The Russian View of Trump-Clinton Debate

Russian media is much more nuanced than the U.S. public is led to believe, even showing a perceptive approach to describing the Trump-Clinton presidential debate, as Gilbert Doctorow observed first-hand.

By Gilbert Doctorow

On Sept. 25, I received a phone call at my Brussels home inviting me to Moscow to participate in a political talk show on a state-run station to analyze the first Trump-Clinton debate, which was clearly the flavor of the day for Russian television programming.

I was not surprised when shortly thereafter I got an email invitation to participate in another talk show on a competing state channel also devoted to this subject. As a Russian-speaking “talking head” carrying a U.S. passport and willing to go to Moscow, I am part of a thin group. Out of consideration of professional ethics, I declined this second invitation but took a rain check to join them on Nov. 9 for a U.S. election postmortem.

Republican presidential nominee Donald Trump and Democratic nominee Hillary Clinton. (Photos by Gage Skidmore and derivative by Krassotkin, Wikipedia)

Republican presidential nominee Donald Trump and Democratic nominee Hillary Clinton. (Photos by Gage Skidmore and derivative by Krassotkin, Wikipedia)

The political talk show that was the first to invite me, called “Sixty Minutes,” is entirely new, launched at the start of the fall television season and runs daily Monday through Friday. Its name self-consciously recalls a similarly named long-running American television news program, though the format here is not pure news but more talk show.

Yet, the program borrows much from its American namesake. It’s slick, show-biz in visual impact with well-researched scripts that the presenters, a husband and wife team of widely known young and bold journalists, Yevgeny Popov and Olga Skabeyeva, deliver with panache.

The show on Tuesday evening – a day after the debate between Hillary Clinton and Donald Trump – was not ideal, but I was grateful to my hosts for being brought to Moscow for the event. The invitation forced me to get up in the middle of the night, European time, to watch the Clinton-Trump debate from beginning to end and to direct my full attention to it, which I would not otherwise have done.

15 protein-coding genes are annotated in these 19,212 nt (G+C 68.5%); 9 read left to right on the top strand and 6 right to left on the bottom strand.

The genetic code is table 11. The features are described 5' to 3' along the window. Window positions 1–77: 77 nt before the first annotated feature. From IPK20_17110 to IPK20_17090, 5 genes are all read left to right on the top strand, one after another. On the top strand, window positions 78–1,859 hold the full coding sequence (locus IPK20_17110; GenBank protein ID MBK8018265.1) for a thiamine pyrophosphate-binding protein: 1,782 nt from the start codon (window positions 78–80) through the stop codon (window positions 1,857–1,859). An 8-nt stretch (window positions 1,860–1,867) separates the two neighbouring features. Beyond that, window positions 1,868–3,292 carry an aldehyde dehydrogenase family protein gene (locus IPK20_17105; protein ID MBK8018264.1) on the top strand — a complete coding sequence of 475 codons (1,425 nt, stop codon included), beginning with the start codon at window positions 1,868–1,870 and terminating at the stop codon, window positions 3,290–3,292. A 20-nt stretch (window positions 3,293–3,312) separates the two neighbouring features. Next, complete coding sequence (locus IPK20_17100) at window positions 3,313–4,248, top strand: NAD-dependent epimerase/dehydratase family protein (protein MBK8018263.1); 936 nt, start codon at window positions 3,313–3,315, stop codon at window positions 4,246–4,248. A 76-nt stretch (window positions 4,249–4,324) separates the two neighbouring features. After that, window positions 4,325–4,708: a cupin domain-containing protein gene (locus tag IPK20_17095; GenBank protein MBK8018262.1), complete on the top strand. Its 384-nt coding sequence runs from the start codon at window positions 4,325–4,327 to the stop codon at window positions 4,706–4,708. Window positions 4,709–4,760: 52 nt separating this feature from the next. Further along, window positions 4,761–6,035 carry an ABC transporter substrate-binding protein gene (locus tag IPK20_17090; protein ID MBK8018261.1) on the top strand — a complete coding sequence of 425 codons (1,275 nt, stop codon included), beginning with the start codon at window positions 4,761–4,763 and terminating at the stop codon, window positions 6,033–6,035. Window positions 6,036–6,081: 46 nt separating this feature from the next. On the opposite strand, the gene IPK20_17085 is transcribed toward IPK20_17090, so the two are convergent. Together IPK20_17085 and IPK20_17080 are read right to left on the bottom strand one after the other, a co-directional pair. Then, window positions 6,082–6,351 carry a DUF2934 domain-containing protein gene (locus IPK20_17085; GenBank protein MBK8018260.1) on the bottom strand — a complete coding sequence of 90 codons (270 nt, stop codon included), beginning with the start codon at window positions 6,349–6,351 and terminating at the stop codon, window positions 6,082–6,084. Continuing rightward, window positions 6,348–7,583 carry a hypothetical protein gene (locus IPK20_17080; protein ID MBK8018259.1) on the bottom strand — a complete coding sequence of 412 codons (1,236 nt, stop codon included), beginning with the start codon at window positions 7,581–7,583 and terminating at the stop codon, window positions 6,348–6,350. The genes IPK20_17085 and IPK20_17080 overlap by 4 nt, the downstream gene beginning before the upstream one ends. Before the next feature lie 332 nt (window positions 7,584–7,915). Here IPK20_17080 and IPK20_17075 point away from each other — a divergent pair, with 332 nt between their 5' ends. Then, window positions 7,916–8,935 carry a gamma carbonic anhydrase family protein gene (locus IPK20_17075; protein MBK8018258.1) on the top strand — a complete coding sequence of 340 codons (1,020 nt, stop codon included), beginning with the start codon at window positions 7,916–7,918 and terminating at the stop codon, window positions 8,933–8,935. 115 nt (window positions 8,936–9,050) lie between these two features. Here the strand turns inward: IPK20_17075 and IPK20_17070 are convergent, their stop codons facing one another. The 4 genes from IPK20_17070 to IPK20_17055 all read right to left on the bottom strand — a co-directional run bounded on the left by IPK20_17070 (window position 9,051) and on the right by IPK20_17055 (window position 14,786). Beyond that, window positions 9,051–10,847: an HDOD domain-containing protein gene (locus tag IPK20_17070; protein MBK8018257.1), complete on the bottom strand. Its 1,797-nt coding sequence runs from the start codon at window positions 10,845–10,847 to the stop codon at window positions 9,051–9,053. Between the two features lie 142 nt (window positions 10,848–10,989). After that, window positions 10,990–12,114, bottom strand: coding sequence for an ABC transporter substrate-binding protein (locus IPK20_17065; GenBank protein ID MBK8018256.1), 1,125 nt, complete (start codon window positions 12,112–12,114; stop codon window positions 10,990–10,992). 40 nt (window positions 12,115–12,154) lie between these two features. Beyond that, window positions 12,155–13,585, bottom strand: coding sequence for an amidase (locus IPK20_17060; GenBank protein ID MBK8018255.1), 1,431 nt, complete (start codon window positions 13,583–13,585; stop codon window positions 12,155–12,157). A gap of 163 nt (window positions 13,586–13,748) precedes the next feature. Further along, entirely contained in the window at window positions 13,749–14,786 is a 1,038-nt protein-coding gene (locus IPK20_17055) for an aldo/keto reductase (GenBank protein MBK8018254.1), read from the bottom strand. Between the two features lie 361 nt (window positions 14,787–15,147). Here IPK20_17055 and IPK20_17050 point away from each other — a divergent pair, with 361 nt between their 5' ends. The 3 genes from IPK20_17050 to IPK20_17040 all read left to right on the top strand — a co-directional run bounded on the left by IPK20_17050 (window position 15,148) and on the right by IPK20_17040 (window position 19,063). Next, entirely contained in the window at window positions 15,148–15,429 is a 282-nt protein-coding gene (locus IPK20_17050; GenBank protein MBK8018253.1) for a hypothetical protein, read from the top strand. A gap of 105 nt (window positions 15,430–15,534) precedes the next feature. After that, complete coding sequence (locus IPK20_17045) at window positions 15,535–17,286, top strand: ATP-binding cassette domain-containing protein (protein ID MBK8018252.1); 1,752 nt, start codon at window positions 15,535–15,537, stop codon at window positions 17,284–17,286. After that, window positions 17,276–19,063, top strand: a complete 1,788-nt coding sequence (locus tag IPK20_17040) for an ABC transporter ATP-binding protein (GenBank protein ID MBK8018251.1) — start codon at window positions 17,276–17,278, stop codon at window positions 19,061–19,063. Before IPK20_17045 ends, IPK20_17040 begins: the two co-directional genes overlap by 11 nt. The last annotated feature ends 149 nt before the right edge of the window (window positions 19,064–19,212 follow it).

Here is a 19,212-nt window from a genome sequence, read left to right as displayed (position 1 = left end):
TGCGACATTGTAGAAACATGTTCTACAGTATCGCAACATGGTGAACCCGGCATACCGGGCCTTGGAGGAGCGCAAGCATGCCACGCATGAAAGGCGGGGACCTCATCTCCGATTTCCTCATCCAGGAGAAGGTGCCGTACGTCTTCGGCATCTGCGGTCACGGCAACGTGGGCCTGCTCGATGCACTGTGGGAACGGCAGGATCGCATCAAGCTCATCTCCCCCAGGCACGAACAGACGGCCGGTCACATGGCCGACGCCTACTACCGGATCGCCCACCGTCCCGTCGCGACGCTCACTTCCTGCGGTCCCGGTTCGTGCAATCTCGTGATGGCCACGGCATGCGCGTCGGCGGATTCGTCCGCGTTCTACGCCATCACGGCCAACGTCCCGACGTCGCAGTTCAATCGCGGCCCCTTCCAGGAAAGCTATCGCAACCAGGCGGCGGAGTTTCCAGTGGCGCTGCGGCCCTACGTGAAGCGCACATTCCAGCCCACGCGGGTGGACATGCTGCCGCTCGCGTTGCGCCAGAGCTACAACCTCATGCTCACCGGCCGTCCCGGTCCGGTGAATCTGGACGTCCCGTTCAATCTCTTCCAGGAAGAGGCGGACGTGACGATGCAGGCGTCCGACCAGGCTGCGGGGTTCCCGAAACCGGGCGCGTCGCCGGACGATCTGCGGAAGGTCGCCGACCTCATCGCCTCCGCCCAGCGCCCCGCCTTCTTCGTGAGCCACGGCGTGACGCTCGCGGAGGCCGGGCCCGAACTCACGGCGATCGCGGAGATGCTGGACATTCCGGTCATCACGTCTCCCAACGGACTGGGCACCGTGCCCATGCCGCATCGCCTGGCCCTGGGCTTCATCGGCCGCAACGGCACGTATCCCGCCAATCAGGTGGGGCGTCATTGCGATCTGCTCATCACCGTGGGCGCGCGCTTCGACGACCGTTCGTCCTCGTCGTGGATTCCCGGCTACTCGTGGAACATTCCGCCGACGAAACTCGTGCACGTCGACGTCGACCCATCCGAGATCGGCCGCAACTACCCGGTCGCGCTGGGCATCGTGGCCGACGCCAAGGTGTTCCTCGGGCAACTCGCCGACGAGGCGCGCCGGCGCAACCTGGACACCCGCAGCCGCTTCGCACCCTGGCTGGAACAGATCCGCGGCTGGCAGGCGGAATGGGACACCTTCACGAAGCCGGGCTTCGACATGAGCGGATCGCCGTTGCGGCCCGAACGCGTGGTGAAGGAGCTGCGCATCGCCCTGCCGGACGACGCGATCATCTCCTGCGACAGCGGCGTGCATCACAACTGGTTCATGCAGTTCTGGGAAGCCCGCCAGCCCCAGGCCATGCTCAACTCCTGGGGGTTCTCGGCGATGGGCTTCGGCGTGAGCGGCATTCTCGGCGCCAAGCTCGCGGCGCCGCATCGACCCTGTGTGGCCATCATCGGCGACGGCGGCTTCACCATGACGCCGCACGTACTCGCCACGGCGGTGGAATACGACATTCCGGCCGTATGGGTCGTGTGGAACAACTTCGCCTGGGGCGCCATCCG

It also forced me to read the Russian press fairly thoroughly on my way to Moscow in order to anticipate the angle of interest there. And most importantly, once I was on the panel, it gave me an insider’s look into how Russia’s elites view the contest between Trump and Clinton, not only from what was said during the show but also from our exchanges in the breaks and immediately after the broadcast in the relaxation room with snacks before we headed our various ways.

The premise of the show’s producers was that the debates would hold great interest for a good many Russians because their country has figured large in the U.S. campaigns of both parties.

The Clinton camp has repeatedly and publicly accused Russian President Vladimir Putin of interfering in the U.S. political process. Russian hackers were blamed for the very embarrassing publication of internal emails from the Democratic National Committee showing a bias against the candidacy of Bernie Sanders during the primaries. Moreover, Clinton and her assistants have portrayed Trump as a kind of modern-day “Manchurian candidate” who would betray American interests to Putin, his supposed friend.

For his part, Donald Trump publicly criticized the Establishment position of escalating conflict with Russia and China to which Hillary Clinton has long contributed. He has said that he saw nothing wrong in redirecting relations to cooperation and has praised the Russian military action against the Islamic State jihadists in Syria.

Trump also has made clear his accommodative stance on Russia’s reunification with Crimea. Plus, Trump challenged directly the relevance today of NATO with its focus on countering Russia’s recovery of its great power status, coming at the expense of distracting from the threat of Islamic terrorism. Trump broadly hinted at a possible reduced U.S. presence if not withdrawal altogether from the alliance for failing to carry its own weight in the common defense.

All of these aspects of the American campaign have been brought to the attention of the broad Russian public by its mass media over recent months.

Assessing the Russian Role

The proposed message of the talk show’s producers last Tuesday night was Russia as an important factor in the U.S. debates, which they measured by the number of times each of the candidates made reference to Russia. There is some merit to this argument, given that only a few separate countries were mentioned by either candidate during their 90 minutes: Russia, China and Iran in descending order of frequency.